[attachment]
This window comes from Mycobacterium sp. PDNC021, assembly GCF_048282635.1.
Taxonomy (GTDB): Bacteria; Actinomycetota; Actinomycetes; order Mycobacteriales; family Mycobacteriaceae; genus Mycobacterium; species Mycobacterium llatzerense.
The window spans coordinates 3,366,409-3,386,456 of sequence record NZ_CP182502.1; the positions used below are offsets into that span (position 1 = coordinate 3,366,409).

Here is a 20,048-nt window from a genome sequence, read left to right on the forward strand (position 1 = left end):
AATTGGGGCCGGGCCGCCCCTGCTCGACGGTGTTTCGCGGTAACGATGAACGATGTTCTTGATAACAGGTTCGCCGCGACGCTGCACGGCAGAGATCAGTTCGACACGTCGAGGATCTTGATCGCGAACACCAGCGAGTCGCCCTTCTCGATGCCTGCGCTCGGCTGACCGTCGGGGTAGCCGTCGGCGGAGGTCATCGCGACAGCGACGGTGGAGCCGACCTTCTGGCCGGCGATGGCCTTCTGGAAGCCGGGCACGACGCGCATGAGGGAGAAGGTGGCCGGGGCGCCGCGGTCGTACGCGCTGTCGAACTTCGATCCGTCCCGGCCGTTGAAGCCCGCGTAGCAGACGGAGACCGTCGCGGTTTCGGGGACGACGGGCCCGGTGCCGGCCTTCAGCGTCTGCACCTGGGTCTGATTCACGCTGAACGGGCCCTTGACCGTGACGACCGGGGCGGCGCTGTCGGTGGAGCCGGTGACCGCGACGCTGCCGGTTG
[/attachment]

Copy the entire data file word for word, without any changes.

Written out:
This window comes from Mycobacterium sp. PDNC021, assembly GCF_048282635.1.
Taxonomy (GTDB): Bacteria; Actinomycetota; Actinomycetes; order Mycobacteriales; family Mycobacteriaceae; genus Mycobacterium; species Mycobacterium llatzerense.
The window spans coordinates 3,366,409-3,386,456 of sequence record NZ_CP182502.1; the positions used below are offsets into that span (position 1 = coordinate 3,366,409).

Here is a 20,048-nt window from a genome sequence, read left to right on the forward strand (position 1 = left end):
AATTGGGGCCGGGCCGCCCCTGCTCGACGGTGTTTCGCGGTAACGATGAACGATGTTCTTGATAACAGGTTCGCCGCGACGCTGCACGGCAGAGATCAGTTCGACACGTCGAGGATCTTGATCGCGAACACCAGCGAGTCGCCCTTCTCGATGCCTGCGCTCGGCTGACCGTCGGGGTAGCCGTCGGCGGAGGTCATCGCGACAGCGACGGTGGAGCCGACCTTCTGGCCGGCGATGGCCTTCTGGAAGCCGGGCACGACGCGCATGAGGGAGAAGGTGGCCGGGGCGCCGCGGTCGTACGCGCTGTCGAACTTCGATCCGTCCCGGCCGTTGAAGCCCGCGTAGCAGACGGAGACCGTCGCGGTTTCGGGGACGACGGGCCCGGTGCCGGCCTTCAGCGTCTGCACCTGGGTCTGATTCACGCTGAACGGGCCCTTGACCGTGACGACCGGGGCGGCGCTGTCGGTGGAGCCGGTGACCGCGACGCTGCCGGTTG